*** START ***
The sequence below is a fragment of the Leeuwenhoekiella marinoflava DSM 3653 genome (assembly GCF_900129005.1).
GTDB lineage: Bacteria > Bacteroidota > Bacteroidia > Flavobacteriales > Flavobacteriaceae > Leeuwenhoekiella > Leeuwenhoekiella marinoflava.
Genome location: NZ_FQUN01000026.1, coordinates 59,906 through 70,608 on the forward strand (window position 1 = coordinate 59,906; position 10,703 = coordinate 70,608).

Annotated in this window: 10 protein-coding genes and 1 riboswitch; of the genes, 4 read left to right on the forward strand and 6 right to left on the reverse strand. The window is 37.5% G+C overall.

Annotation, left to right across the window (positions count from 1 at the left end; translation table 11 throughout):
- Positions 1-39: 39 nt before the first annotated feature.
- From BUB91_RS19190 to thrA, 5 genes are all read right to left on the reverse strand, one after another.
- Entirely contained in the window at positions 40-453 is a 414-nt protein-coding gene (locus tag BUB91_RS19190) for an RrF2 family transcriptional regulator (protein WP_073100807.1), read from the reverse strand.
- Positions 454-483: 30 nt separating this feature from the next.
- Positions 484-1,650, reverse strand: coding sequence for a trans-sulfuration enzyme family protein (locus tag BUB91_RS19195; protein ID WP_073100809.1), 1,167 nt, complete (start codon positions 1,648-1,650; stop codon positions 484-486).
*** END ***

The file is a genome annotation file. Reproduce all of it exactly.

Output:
The sequence below is a fragment of the Leeuwenhoekiella marinoflava DSM 3653 genome (assembly GCF_900129005.1).
GTDB lineage: Bacteria > Bacteroidota > Bacteroidia > Flavobacteriales > Flavobacteriaceae > Leeuwenhoekiella > Leeuwenhoekiella marinoflava.
Genome location: NZ_FQUN01000026.1, coordinates 59,906 through 70,608 on the forward strand (window position 1 = coordinate 59,906; position 10,703 = coordinate 70,608).

Annotated in this window: 10 protein-coding genes and 1 riboswitch; of the genes, 4 read left to right on the forward strand and 6 right to left on the reverse strand. The window is 37.5% G+C overall.

Annotation, left to right across the window (positions count from 1 at the left end; translation table 11 throughout):
- Positions 1-39: 39 nt before the first annotated feature.
- From BUB91_RS19190 to thrA, 5 genes are all read right to left on the reverse strand, one after another.
- Entirely contained in the window at positions 40-453 is a 414-nt protein-coding gene (locus tag BUB91_RS19190) for an RrF2 family transcriptional regulator (protein WP_073100807.1), read from the reverse strand.
- Positions 454-483: 30 nt separating this feature from the next.
- Positions 484-1,650, reverse strand: coding sequence for a trans-sulfuration enzyme family protein (locus tag BUB91_RS19195; protein ID WP_073100809.1), 1,167 nt, complete (start codon positions 1,648-1,650; stop codon positions 484-486).